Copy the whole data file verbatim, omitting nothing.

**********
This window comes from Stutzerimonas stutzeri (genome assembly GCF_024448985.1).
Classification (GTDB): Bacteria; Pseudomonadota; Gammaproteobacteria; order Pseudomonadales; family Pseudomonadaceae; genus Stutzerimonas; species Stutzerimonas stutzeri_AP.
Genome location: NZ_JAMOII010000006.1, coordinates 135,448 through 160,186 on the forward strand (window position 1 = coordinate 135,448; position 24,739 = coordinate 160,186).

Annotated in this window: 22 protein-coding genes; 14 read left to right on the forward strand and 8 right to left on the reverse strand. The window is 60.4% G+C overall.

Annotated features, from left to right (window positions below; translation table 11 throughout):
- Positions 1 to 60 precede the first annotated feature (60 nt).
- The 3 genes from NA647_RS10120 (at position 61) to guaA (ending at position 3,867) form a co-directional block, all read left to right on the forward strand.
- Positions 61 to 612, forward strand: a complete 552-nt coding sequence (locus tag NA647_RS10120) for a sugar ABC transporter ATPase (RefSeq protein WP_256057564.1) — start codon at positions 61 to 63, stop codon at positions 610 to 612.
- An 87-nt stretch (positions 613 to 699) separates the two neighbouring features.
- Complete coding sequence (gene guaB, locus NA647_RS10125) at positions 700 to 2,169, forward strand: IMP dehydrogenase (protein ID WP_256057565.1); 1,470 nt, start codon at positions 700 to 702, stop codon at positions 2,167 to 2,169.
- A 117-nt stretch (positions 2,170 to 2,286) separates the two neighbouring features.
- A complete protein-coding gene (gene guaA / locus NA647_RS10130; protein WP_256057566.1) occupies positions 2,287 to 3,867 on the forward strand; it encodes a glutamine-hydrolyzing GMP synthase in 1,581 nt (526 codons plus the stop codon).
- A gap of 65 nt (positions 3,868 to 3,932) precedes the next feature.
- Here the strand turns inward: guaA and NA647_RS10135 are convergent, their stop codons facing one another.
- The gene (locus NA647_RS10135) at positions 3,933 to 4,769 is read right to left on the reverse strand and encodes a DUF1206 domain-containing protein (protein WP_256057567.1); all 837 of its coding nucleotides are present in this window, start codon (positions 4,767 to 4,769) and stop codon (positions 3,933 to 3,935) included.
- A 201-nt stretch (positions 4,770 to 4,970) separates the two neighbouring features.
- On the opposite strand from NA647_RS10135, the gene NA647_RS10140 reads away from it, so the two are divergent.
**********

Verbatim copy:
This window comes from Stutzerimonas stutzeri (genome assembly GCF_024448985.1).
Classification (GTDB): Bacteria; Pseudomonadota; Gammaproteobacteria; order Pseudomonadales; family Pseudomonadaceae; genus Stutzerimonas; species Stutzerimonas stutzeri_AP.
Genome location: NZ_JAMOII010000006.1, coordinates 135,448 through 160,186 on the forward strand (window position 1 = coordinate 135,448; position 24,739 = coordinate 160,186).

Annotated in this window: 22 protein-coding genes; 14 read left to right on the forward strand and 8 right to left on the reverse strand. The window is 60.4% G+C overall.

Annotated features, from left to right (window positions below; translation table 11 throughout):
- Positions 1 to 60 precede the first annotated feature (60 nt).
- The 3 genes from NA647_RS10120 (at position 61) to guaA (ending at position 3,867) form a co-directional block, all read left to right on the forward strand.
- Positions 61 to 612, forward strand: a complete 552-nt coding sequence (locus tag NA647_RS10120) for a sugar ABC transporter ATPase (RefSeq protein WP_256057564.1) — start codon at positions 61 to 63, stop codon at positions 610 to 612.
- An 87-nt stretch (positions 613 to 699) separates the two neighbouring features.
- Complete coding sequence (gene guaB, locus NA647_RS10125) at positions 700 to 2,169, forward strand: IMP dehydrogenase (protein ID WP_256057565.1); 1,470 nt, start codon at positions 700 to 702, stop codon at positions 2,167 to 2,169.
- A 117-nt stretch (positions 2,170 to 2,286) separates the two neighbouring features.
- A complete protein-coding gene (gene guaA / locus NA647_RS10130; protein WP_256057566.1) occupies positions 2,287 to 3,867 on the forward strand; it encodes a glutamine-hydrolyzing GMP synthase in 1,581 nt (526 codons plus the stop codon).
- A gap of 65 nt (positions 3,868 to 3,932) precedes the next feature.
- Here the strand turns inward: guaA and NA647_RS10135 are convergent, their stop codons facing one another.
- The gene (locus NA647_RS10135) at positions 3,933 to 4,769 is read right to left on the reverse strand and encodes a DUF1206 domain-containing protein (protein WP_256057567.1); all 837 of its coding nucleotides are present in this window, start codon (positions 4,767 to 4,769) and stop codon (positions 3,933 to 3,935) included.
- A 201-nt stretch (positions 4,770 to 4,970) separates the two neighbouring features.
- On the opposite strand from NA647_RS10135, the gene NA647_RS10140 reads away from it, so the two are divergent.